Open Mondays through Fridays noon to 2:30 pm and 6:30 to 10 pm, Saturdays 6:30 to 10 pm.

19–23 Noorderstraat
Netherlands 1017 TR
Tel: 31 20 428 3632

This centrally located subterranean restaurant, just south of the Prinsengracht, simulates an old-school Dutch kitchen, with low-hanging pink lampshades and damask wallpaper. But the sleek black-leather banquettes and a local crowd of bohos and serious gourmets suggest that this homey refuge isn't going to settle for mere comfort food. Sweet grilled scallops over morel-stuffed brioche represent the kitchen's ambitious approach to upscale locavore cuisine. So does braised veal wearing a fat disk of foie gras. The molten chocolate dessert drizzled with passion fruit sauce makes for a flamboyant finish, although the reasonable prices (entrées hover around $27) bring things back to earth.—Raphael Kadushin

Open Wednesdays through Mondays 6 to 10 pm.

La Rive
Intercontinental Amstel
1 Professor Tulpplein
Netherlands 1018 GX
Tel: 31 20 622 6060

The fittingly proper, Michelin-starred dining room of the Amstel Hotel, La Rive, is Amsterdam's most formal restaurant. Troops of waiters man the genteel, wood-paneled dining room (which looks like Henry Higgins's library), and the menu references all the classics, including a textbook coquilles Saint Jacques. But in a show of local pride, chef de cuisine Rogér Rassin, who took over the kitchen in May 2008, is starting to sneak in some down-home Dutch cooking alongside all the haute flamboyance. The result: veal cheek paired with a high-low mix of truffles, garden beans, horseradish mashed potatoes, and oxtail sauce, or North Sea turbot crowned with a classic lowlands brown-butter and mustard sauce. The subtle nod to New Dutch cuisine doesn't just rouse a somewhat dated menu, but it helps the restaurant itself recharge with a distinctly Netherlandish take on the high life.

Open Tuesdays through Fridays noon to 2 pm and 6:30 to 11:30 pm, Saturdays 6:30 to 11:30 pm.

29 Geldersekade
Netherlands 1011 EJ
Tel: 31 20 737 0811

Oddly, in a city that has always prized the quirky and rebellious, a lot of Amsterdam's most vaunted recent kitchens favor a formal Franco–Dutch approach (stiff tasting menus, small overdecorated dining rooms, big floral displays). Among that slightly stuffy, fancy food group, the Lastage justifies the high prices (which can stay moderate if you stick to the three-course tasting menu) and precious sensibility. Located on the edge of the red light district in a 17th-century canal house, the restaurant features chef Rogier van Dam's delicately composed plates and a very serious 12-page wine list devoted largely to southern European labels. Van Dam does best by his elegant seafood dishes, which can veer from an octopus terrine to halibut with beetroot purée.—Raphael Kadushin

Open Wednesdays through Sundays 6 pm to 10 pm.

Pancakes! Amsterdam
38 Berenstraat
Netherlands 1016 GH
Tel: 31 20 528 9797

The exclamation point isn't a sign of phony PR enthusiasm—the Dutch get very excited about their pancakes. They're the Madeleine of the lowlands, and this intimate restaurant in the Nine Streets district does the local soul food proud. If you're adventurous, order one of the kitchen's sideshow acts: pancake "pies" layered high in Seussian stacks; fusion experiments, such as the Sri Lankan pancake smeared with green bean curry; or an anything-goes rendition that combines chicory, ham, and raspberries. Locals, however, are more likely to settle for the classic Dutch pancake—flat as a crêpe, unadorned, and lapping over the sides of its plate. If you need a topping, sliced apples and powdered sugar are best. Even better: a heaping glass of buttermilk, which is like slurping the batter.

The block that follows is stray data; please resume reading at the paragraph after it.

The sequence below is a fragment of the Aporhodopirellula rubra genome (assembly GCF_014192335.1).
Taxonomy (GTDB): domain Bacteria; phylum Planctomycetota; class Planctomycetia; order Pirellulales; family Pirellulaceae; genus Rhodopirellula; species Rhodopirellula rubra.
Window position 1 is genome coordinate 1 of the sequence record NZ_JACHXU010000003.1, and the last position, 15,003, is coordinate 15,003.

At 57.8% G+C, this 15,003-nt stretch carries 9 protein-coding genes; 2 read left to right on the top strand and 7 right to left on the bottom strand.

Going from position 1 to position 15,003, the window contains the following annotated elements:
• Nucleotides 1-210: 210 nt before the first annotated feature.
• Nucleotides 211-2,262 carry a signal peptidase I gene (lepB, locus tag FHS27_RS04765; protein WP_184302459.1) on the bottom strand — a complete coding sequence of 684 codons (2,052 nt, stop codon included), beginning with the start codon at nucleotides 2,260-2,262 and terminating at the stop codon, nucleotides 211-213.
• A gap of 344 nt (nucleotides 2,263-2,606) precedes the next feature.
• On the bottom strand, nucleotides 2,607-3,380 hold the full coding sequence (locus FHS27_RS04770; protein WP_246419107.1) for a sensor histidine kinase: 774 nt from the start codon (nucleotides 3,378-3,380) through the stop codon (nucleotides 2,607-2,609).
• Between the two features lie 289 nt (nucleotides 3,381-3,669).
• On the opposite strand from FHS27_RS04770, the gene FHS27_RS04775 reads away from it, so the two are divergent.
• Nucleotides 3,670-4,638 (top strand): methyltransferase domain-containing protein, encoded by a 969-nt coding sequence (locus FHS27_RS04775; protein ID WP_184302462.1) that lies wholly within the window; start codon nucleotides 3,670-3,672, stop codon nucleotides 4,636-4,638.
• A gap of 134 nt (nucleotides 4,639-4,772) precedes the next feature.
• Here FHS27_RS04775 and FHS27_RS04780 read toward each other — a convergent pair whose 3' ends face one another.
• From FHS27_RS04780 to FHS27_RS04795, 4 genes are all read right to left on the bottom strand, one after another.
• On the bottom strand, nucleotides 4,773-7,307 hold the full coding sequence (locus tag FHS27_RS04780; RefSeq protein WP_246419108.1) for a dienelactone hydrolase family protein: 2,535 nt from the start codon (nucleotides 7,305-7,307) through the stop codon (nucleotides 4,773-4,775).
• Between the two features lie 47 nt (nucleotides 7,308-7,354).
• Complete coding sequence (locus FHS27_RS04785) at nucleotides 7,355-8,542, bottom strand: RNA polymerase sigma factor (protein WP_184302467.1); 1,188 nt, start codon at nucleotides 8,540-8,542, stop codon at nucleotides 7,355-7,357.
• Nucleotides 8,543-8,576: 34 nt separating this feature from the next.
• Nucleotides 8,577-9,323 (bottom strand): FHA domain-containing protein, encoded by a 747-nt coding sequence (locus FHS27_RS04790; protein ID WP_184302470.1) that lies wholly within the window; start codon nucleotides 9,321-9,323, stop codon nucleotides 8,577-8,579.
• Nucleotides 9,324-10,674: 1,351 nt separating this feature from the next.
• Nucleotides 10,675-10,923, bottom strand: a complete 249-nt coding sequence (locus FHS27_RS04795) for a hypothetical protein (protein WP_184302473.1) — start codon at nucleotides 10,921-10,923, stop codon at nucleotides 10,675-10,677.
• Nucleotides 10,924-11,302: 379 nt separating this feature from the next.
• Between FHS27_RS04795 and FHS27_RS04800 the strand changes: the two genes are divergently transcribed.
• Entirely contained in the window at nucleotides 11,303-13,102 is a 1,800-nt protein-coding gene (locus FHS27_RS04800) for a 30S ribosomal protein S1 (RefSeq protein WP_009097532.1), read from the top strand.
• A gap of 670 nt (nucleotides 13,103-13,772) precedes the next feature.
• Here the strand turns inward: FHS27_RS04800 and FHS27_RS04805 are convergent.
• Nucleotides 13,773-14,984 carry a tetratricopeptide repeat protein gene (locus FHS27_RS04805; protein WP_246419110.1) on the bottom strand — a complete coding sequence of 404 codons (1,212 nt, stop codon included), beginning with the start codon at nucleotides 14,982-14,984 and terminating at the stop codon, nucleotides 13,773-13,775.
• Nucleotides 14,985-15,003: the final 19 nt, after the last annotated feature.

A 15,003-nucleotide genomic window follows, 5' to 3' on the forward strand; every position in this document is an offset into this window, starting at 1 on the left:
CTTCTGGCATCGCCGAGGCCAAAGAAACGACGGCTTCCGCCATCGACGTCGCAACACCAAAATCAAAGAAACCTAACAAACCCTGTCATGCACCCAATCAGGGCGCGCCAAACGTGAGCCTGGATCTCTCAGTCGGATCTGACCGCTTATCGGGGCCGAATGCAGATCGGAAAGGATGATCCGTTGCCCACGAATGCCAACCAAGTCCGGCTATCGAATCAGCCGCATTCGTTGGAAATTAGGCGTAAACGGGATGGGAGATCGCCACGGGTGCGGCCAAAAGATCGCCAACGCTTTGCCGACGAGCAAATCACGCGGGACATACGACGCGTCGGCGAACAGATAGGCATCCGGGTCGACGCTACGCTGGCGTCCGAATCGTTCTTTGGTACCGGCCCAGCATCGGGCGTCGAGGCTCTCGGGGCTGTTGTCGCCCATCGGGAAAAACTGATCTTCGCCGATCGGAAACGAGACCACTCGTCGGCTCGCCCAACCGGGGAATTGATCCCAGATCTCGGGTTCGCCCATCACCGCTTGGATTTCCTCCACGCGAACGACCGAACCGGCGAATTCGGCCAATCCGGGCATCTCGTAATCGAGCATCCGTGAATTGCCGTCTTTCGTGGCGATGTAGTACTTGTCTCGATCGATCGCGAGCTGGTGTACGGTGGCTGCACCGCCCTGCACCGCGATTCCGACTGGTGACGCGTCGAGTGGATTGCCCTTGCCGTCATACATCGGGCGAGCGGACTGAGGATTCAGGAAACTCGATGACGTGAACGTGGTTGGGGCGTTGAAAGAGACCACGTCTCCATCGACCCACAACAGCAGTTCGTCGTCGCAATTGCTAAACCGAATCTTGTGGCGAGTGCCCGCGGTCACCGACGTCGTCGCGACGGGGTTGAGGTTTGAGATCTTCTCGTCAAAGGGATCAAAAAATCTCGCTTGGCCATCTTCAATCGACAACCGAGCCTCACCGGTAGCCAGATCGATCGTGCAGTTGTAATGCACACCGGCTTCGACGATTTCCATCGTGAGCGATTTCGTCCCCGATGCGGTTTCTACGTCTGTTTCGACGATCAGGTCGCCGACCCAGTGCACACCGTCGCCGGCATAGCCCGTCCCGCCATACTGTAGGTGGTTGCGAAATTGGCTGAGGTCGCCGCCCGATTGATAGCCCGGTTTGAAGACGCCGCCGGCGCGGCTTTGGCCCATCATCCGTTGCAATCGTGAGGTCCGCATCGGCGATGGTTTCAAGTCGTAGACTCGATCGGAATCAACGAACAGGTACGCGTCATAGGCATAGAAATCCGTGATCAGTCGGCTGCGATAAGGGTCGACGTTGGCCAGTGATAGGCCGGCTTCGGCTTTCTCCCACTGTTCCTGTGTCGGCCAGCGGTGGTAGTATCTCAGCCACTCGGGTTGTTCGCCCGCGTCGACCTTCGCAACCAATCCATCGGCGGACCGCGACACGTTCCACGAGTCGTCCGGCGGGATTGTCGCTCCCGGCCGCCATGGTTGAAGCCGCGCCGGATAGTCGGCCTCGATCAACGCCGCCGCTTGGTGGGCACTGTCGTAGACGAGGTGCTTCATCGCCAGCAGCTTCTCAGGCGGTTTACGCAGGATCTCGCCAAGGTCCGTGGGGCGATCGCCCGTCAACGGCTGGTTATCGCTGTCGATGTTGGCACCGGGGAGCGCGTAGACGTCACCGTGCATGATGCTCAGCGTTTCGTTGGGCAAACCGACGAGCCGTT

Open daily 10 am to 7 pm.

Restaurant As
19 Prinses Irenestraat
Netherlands 1077 WT
Tel: 31 20 644 0100

As is the kind of conceptual, experimental kitchen that the Dutch love. On this tranquil, wooded lot on the southern edge of the city, chef Sander Overeinder and his assistants can regularly be found chopping pear wood to feed the restaurant's brick oven and grill. All that labor-intensive sweat produces a limited daily menu, but when the austerely organic, usually locally sourced, family-style food—perhaps a supernal smoked Tuscan pork that's been marinated for five days, roasted in the brick oven, and laid over a bed of parsnips and white beans—lands on the long communal wood tables, you won't regret the lack of choice. (What you might lament is the backless bench you're sitting on). It's all a little like a family backyard barbecue—assuming you have an uncle who, like Overeinder, trained at Chez Panisse and grows his own herbs, and a pastry-chef cousin who can turn out elegant finales, such as almond, apple, and polenta tart.

Open for lunch daily noon to 3 pm, for dinner Wednesdays through Sundays 6:30 to 10:30 pm.

Restaurant Greetje
23–25 Peperstraat
Netherlands 1011 TJ
Tel: 31 20 779 7450

The Dutch rediscovery of the Netherlands' bulging larder climaxes at this homey restaurant near the Montelbaanse Tower. The dark wood floors and wainscoting mimic the comforting cocoa patina of a brown bar, and the trendsetters (hungry for Mama's cooking) eating beside actual mothers makes for a nicely blended crowd. They're all here for the same reason: a gastronomic tour of backroads Holland, served up by culinary ethnographer René Loven, who has recovered the most esoteric dishes from every Dutch province. The meal may begin with Frisian sugar bread, a Limburgian farmer's pâté of veal, or a bowl of greens and roasted hazelnuts tossed with Zaanse mustard and thick Dutch yogurt, then might continue on to fillet of monkfish roasted and robed in North Sea lobster sauce, or Dutch goat cheese croquettes and potato-carrot purée. The big ode-to-the-lowlands finish: a selection of Dutch cheeses, served with rye bread and (why not?) apple syrup.